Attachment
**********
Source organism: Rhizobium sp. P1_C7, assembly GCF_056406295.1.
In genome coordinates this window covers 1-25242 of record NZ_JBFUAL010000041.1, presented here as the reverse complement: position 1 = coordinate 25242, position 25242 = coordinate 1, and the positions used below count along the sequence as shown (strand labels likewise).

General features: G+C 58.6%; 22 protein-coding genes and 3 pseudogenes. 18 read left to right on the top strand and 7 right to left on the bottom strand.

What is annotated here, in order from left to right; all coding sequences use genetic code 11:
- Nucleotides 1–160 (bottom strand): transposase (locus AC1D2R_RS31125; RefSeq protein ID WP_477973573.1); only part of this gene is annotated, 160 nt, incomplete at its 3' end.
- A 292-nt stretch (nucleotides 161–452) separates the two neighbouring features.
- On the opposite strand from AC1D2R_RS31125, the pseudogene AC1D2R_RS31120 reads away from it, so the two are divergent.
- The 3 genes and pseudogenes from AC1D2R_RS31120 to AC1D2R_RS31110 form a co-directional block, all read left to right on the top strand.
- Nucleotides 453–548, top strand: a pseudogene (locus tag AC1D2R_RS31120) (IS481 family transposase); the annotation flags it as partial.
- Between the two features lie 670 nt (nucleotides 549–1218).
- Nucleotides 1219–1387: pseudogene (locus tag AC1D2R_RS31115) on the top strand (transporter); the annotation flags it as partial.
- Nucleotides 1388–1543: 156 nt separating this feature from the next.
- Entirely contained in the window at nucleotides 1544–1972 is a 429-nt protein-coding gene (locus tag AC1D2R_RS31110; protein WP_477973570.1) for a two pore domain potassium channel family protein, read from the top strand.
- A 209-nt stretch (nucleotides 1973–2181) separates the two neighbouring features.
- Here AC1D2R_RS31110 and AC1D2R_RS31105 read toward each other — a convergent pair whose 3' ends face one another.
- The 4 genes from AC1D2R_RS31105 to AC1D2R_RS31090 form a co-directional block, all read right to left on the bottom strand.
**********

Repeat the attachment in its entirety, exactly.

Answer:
Source organism: Rhizobium sp. P1_C7, assembly GCF_056406295.1.
In genome coordinates this window covers 1-25242 of record NZ_JBFUAL010000041.1, presented here as the reverse complement: position 1 = coordinate 25242, position 25242 = coordinate 1, and the positions used below count along the sequence as shown (strand labels likewise).

General features: G+C 58.6%; 22 protein-coding genes and 3 pseudogenes. 18 read left to right on the top strand and 7 right to left on the bottom strand.

What is annotated here, in order from left to right; all coding sequences use genetic code 11:
- Nucleotides 1–160 (bottom strand): transposase (locus AC1D2R_RS31125; RefSeq protein ID WP_477973573.1); only part of this gene is annotated, 160 nt, incomplete at its 3' end.
- A 292-nt stretch (nucleotides 161–452) separates the two neighbouring features.
- On the opposite strand from AC1D2R_RS31125, the pseudogene AC1D2R_RS31120 reads away from it, so the two are divergent.
- The 3 genes and pseudogenes from AC1D2R_RS31120 to AC1D2R_RS31110 form a co-directional block, all read left to right on the top strand.
- Nucleotides 453–548, top strand: a pseudogene (locus tag AC1D2R_RS31120) (IS481 family transposase); the annotation flags it as partial.
- Between the two features lie 670 nt (nucleotides 549–1218).
- Nucleotides 1219–1387: pseudogene (locus tag AC1D2R_RS31115) on the top strand (transporter); the annotation flags it as partial.
- Nucleotides 1388–1543: 156 nt separating this feature from the next.
- Entirely contained in the window at nucleotides 1544–1972 is a 429-nt protein-coding gene (locus tag AC1D2R_RS31110; protein WP_477973570.1) for a two pore domain potassium channel family protein, read from the top strand.
- A 209-nt stretch (nucleotides 1973–2181) separates the two neighbouring features.
- Here AC1D2R_RS31110 and AC1D2R_RS31105 read toward each other — a convergent pair whose 3' ends face one another.
- The 4 genes from AC1D2R_RS31105 to AC1D2R_RS31090 form a co-directional block, all read right to left on the bottom strand.